New Federal DOL Regulations Published

The much talked about U.S. Department of Labor Final Regulations for exempt employment classification has now been published, and will have a significant effect on employers in California. While California currently has a regulation that requires employer to pay a correctly classified Executive, Administrative or Profession exempt employee no less than twice minimum wage, the new Federal Department of Labor (DOL) regulations will exceed the California regulation. In the past, employers within California have not been required to adhere to the Federal DOL minimum threshold because California’s requirements have exceeded the federal regulations. However, California employers will now have to adhere to the higher of the two regulations, which means complying with the new DOL regulations.

The new requirements go into effect as of December 1, 2016, and will be subject to indexing changes every three years. The next index adjustment will not take effect until January 1, 2020, and will be based on a 40th percentile of salaried employees in the lowest wage region in the U.S.

Effective 12/1/16, employees who are classified as exempt under the Executive, Administrative and Professional exemption (with the exception of Computer Professionals in California which is higher) will be required to be paid a minimum of:

$913.00 per week which equates to $47,476.00 annually

Of course, in addition to the minimum pay requirement, the employee must also meet the duties test as is required now.

The new regulations also made an adjustment to the “Highly Compensated Employee” (HCE) exemption to a higher amount of $134,004.00 annually.

The regulations add a new component that will allow employers to take non-discretionary payment for bonuses, commissions and other forms of incentive pay into consideration in meeting the new exempt employee minimum salary requirement. The employer may use up to 10% of the total exempt threshold by way of production incentive type payments made no less than quarterly. This allows an employer to use up to $91.30 per week in production based payments towards meeting the minimum weekly exempt compensation lowest level of $913.00 per week.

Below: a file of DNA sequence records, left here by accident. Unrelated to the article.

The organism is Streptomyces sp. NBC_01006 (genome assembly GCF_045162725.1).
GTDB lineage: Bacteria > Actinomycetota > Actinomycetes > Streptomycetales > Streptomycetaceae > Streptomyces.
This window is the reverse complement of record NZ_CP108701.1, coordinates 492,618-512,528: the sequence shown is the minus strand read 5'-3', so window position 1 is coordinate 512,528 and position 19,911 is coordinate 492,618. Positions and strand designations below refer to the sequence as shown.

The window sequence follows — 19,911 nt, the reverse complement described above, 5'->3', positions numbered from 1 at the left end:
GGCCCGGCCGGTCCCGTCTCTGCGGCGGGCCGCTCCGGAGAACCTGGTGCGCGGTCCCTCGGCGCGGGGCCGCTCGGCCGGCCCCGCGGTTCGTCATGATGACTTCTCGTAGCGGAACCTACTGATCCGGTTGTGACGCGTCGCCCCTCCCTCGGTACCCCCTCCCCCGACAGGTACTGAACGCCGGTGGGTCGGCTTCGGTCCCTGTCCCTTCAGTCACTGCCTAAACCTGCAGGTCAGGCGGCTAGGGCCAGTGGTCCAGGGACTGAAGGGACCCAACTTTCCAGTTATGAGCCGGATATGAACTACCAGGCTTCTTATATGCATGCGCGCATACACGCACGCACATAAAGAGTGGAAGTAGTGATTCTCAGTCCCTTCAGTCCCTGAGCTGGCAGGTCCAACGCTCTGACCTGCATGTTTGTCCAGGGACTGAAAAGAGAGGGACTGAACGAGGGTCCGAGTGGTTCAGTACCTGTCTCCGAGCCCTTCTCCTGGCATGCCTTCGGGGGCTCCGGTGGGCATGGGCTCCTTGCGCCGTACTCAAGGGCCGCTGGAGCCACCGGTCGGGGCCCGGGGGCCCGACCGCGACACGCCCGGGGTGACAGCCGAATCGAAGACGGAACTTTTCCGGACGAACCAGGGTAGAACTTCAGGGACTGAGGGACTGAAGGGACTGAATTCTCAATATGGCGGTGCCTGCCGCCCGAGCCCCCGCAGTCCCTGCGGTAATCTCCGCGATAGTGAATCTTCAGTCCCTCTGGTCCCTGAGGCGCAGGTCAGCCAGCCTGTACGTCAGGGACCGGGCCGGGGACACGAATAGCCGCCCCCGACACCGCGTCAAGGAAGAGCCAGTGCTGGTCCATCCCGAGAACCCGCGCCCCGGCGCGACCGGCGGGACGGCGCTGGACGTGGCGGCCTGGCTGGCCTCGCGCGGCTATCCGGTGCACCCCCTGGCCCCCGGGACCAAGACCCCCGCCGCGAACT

Additionally, employers who use the payment of production incentive pay to meet the minimum weekly payment will be allowed to make ONE additional payment at the end of each quarter if, within that quarter, an employee falls below the minimum DOL limit for the exemption, as long as the additional payment is made by the end of the next scheduled pay period.

The new regulation made no changes to the exempt duties tests which must be met by the employer in addition to the compensation minimum thresholds.

Employers should start to develop strategies now as to how they will structure their workforce to meet these new requirements, as many of your employees currently classified as exempt may fail to meet the compensation requirements under the new DOL regulations.

Employers should be very mindful to take into consideration work that is currently being done by exempt employees after normal work hours, or beyond the employee’s standard 8 hour work day, as this will need to be factored into the strategy adopted by the employer to comply with the new regulations.

Employers with questions may contact Allardyce Resources LLC for assistance, as well as for help to develop a strategy that best fits your needs in order to be prepared to comply with the new regulations by December 1, 2016.

For more information you may visit the DOL website: Click here

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